By Kevin Leonard
BBC Wales news
Smoke from the pier fire could be seen across the Bristol Channel
The effects of the fire which destroyed part of the Grand Pier in Weston-super-Mare could be seen across the Bristol Channel.
Ribbons of smoke drifted the nine miles or so to the south Wales coast opposite, clearly visible on a bright, sunny Monday morning in Cardiff.
But for many in south Wales, the significance of the fire runs to more than just a few clouds of smoke.
For the Grand Pier is one of those West Country attractions, like Bristol Zoo, that has always attracted thousands of day-trippers from across the water.
Eyewitness video of pier blaze
The quarter-of-a-mile-long walk along the windswept pier, followed by losing a few bob in the slot machines, has almost been a rite of passage.
You could even occasionally get a glimpse of the sea from the end of the pier, not always easy in a resort where the tide carries the water to a distant horizon, leaving bathers far behind.
Weston-super-Mare and its pier may not be everyone's cup of tea, but on this side of the channel, news of the fire was greeted with shock and dismay.
Ray Evans, 45, from Newport, had visited the pier on Sunday with his wife and four children.
"I had a lump in my throat this morning because you get attached to places don't you and it's history that's gone up in smoke," he said.
"There used to be a photo of me on the pier in 1963 with my father holding me.
"It's a bit of nostalgia when you take your own kids to a place where you went as a kid.
"What brought it home was being there one day and then that happens the next day. It's just unbelievable."
On Penarth seafront in the Vale of Glamorgan, the smoke from the Grand Pier was visible across the channel.
The fire was certainly a talking point among daytrippers on Penarth Pier waiting for a boat excursion on the
Balmoral to view various rivers and bridges across the channel.
David and Gwenith Morgan from Cardiff both had memories of a recent visit to the Grand Pier, although not necessarily happy ones.
"We stood at the bottom end of the pier and it was really very, very cold and windy, I could hardly stand up there," said Mr Morgan.
"They've done a lot of work there and it's very sad, the pier is an attraction for us," said Mrs Morgan.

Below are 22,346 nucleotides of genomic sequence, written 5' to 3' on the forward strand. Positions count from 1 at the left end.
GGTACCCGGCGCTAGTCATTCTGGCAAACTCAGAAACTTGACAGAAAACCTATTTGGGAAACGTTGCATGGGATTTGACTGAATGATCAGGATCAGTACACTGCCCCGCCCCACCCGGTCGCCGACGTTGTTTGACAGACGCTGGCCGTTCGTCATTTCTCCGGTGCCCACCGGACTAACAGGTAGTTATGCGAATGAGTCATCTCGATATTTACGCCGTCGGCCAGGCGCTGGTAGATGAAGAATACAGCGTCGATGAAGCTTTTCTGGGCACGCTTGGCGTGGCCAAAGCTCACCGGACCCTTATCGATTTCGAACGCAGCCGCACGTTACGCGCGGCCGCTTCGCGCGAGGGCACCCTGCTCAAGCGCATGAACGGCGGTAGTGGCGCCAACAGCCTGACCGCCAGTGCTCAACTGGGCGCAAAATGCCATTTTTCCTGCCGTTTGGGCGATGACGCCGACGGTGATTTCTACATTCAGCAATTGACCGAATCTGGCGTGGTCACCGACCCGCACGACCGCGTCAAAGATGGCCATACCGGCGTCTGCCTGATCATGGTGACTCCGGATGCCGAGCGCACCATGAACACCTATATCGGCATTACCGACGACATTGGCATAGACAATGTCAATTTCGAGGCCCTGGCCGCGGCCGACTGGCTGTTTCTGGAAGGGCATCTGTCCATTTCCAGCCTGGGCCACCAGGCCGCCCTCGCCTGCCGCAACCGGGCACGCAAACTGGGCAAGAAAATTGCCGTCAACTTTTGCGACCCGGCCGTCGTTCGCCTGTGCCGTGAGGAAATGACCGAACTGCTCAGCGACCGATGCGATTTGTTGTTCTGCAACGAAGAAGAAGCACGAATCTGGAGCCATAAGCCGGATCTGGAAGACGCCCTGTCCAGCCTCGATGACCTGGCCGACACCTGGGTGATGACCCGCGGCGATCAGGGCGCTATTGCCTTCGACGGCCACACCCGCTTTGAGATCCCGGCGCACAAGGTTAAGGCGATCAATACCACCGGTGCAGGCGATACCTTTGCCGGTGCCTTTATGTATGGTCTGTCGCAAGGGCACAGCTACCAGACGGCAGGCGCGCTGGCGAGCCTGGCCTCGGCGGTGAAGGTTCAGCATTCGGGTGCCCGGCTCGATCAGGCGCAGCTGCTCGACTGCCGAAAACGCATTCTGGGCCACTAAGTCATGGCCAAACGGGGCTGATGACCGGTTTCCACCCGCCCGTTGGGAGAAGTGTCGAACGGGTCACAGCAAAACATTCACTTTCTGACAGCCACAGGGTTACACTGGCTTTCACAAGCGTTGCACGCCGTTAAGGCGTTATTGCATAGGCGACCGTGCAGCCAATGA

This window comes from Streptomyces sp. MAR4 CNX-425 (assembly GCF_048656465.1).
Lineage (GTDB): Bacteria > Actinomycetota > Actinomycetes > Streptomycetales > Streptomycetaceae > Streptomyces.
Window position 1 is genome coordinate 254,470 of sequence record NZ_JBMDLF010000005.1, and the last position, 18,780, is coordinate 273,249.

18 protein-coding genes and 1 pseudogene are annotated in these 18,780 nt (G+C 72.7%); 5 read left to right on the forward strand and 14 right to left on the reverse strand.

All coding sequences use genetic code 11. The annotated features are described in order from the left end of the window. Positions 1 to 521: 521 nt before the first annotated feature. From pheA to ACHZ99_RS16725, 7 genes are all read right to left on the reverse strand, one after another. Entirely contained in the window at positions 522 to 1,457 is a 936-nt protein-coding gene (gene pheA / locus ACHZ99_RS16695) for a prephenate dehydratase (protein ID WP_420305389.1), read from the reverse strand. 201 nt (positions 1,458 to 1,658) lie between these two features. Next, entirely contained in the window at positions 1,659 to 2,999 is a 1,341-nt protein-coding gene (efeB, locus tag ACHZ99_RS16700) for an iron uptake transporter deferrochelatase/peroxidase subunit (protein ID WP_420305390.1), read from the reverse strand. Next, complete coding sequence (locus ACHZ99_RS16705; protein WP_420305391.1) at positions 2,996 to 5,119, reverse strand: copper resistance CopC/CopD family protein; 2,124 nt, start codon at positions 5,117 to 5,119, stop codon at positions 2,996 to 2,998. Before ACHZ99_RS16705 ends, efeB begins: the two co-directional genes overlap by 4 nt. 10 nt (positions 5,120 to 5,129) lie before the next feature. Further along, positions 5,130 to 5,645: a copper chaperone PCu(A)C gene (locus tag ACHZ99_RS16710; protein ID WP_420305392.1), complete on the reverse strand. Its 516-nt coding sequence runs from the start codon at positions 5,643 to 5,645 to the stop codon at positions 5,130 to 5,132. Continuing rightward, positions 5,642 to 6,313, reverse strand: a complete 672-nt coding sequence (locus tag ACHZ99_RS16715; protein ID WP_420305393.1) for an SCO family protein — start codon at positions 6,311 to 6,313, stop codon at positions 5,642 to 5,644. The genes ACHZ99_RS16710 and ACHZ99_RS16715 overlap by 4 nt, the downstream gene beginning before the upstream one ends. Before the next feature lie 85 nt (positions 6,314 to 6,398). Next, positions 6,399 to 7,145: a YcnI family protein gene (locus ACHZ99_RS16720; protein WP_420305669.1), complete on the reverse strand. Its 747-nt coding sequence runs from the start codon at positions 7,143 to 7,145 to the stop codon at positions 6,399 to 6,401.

"The smoke was very evident this morning, it was in a straight line over Cardiff.
"I don't know if it was my imagination but I could smell burning as well, it's terrible."
For Merlys and Ray Evans from Dinas Powys, the Grand Pier had a profound effect on their young daughter about 30 years ago - it put her off fish for life!
Mr Evans, 66, said the family were watching a fisherman on the pier land his catch close to where they were standing.
"The fish came on the deck and he hit it with a hammer and it was still living, it was still flapping and it put her off fish for life," he said.
"She was four or five, old enough to remember that fishing was cruel and she never forgot that at Weston!" said Mrs Evans, 65.
Penarth piermaster and coastal officer Peter Andrews, helping organise the
Balmoral boat excursion, said he heard about the pier fire on the news.
"I think it's a shame to be honest," he said.
"I'm friendly with the guy there as well, I'm going to give him a ring in about an hour's time.
"I just feel sorry for all the people in Weston and I hope it never happens here, touch wood."
Tony Gamblin, part of the
Balmoral crew, said the scheduled excursion to Weston-super-Mare on Thursday would not be affected by the fire because the boat called at a harbour, rather than the pier.
"I'm sure we will get a few more people now who will get off at Weston and go along and have a look [at the pier]," he said.
"It's the loss of a landmark really because it's the main landmark on the seafront."
That sense of loss was shared by Ron Green, 80, from Sully and his friend Glyndwr James, 79, from Penarth.
"When I was a kid my father was an army man and we used to have parties and Weston used to be our day out," said Mr James.
"It's a disaster because it's their biggest landmark."